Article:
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Tandem on Smart Trainer

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Tandem on Smart Trainer

Old 11-24-23, 05:26 PM
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Tandem on Smart Trainer

A couple of our friends ride their tandem on an old wheel on style smart trainer. They are looking to upgrade to a modern trainer where you take the wheel off and mount the rear triangle directly on the trainer. Has anyone done this?

Rear spacing seems to be the issue. They have a Co Mo with standard 145 mm spacing. The trainers offer a lot of adapters but not for 145. There’s a Trek adapter that is 141 qr but I’m not sure about squeezing the rear triangle 4 mm. Any thoughts?

Thanks
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Old 11-24-23, 05:54 PM
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I'm not sure that it's a good idea to use a tandem on a trainer for long periods. The forces and leverage are pretty different on a trainer than they are while riding on the road, and I'd worry about fatiguing the chainstays, seatstays, and dropouts. But maybe I'm just being paranoid--although even some single bikes have failed on trainers. At the very least, I'd contact the manufacturer to make sure that it won't void the frame warranty.
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Old 11-24-23, 08:27 PM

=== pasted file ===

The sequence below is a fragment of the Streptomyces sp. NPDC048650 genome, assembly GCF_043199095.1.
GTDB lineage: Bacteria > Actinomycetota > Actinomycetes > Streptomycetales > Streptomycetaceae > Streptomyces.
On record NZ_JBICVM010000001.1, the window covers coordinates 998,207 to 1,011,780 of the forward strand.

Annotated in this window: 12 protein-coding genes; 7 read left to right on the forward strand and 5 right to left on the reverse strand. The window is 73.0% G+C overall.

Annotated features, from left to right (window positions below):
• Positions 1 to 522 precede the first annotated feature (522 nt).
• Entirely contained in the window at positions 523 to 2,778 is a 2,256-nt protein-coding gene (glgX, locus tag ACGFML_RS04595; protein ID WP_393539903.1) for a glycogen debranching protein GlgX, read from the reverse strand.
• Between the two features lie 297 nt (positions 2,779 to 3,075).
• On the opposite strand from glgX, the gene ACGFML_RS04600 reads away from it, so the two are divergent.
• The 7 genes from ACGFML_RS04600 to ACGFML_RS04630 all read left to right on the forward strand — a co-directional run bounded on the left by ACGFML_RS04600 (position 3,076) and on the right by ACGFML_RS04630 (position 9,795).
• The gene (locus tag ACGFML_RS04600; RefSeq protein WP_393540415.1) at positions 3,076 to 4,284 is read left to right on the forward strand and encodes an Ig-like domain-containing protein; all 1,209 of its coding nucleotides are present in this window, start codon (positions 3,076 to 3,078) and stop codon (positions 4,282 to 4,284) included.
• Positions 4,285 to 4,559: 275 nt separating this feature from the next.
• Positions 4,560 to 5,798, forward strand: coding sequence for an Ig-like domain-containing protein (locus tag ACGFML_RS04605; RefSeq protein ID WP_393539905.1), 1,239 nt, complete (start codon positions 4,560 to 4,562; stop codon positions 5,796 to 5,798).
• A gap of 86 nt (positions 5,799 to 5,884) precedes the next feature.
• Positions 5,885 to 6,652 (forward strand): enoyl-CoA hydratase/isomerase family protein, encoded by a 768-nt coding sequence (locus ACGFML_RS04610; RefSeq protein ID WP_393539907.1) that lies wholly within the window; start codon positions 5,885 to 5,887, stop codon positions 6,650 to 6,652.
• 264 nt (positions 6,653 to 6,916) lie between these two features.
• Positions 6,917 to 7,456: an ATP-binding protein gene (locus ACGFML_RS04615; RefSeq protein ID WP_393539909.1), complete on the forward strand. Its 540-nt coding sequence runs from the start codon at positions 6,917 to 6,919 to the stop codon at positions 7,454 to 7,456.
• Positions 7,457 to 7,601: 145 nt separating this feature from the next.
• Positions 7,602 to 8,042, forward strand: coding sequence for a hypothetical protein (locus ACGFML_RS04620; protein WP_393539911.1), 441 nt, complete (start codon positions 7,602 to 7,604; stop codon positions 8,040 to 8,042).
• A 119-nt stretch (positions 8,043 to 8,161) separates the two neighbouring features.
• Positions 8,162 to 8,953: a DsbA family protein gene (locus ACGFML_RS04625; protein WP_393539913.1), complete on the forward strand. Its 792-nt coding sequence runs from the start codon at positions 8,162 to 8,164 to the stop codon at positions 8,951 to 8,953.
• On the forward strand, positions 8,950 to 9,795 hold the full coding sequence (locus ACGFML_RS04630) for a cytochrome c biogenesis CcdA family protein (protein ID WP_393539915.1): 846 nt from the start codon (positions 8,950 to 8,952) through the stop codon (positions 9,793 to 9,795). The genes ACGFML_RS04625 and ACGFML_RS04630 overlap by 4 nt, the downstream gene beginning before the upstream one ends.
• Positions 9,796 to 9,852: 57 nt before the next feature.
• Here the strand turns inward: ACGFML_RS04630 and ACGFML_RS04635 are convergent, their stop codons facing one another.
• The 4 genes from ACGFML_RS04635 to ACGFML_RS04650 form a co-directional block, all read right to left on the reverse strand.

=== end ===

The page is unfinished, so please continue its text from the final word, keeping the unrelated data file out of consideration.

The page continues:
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They’ve been doing this for years now. Any issues with frame warranty have sailed away a long time ago.
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Old 11-26-23, 01:36 PM
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Wheel off limitations and a plug for Rollers.

Originally Posted by mikebian
They’ve been doing this for years now. Any issues with frame warranty have sailed away a long time ago.
Hello Mike,

Rear spacing and maybe weight limits are obstacle that prevent a Tandem from being installed on a Wheel-off Smart trainer. Common Quick Release spacing for Trainers is 130mm, or 135mm, and Thru-axle spacing of 142mm or 148mm. The Hammer (H3) from Saris has a limit of 300lbs including bicycle. Wahoo KICKR is 250 max rider weight. You could add supports to lower the perceived applied weight, an upward force countering the downward force. Maybe a tandem adapter could be made to work with the Trainer? An adapter that would provide the added spacing, and support.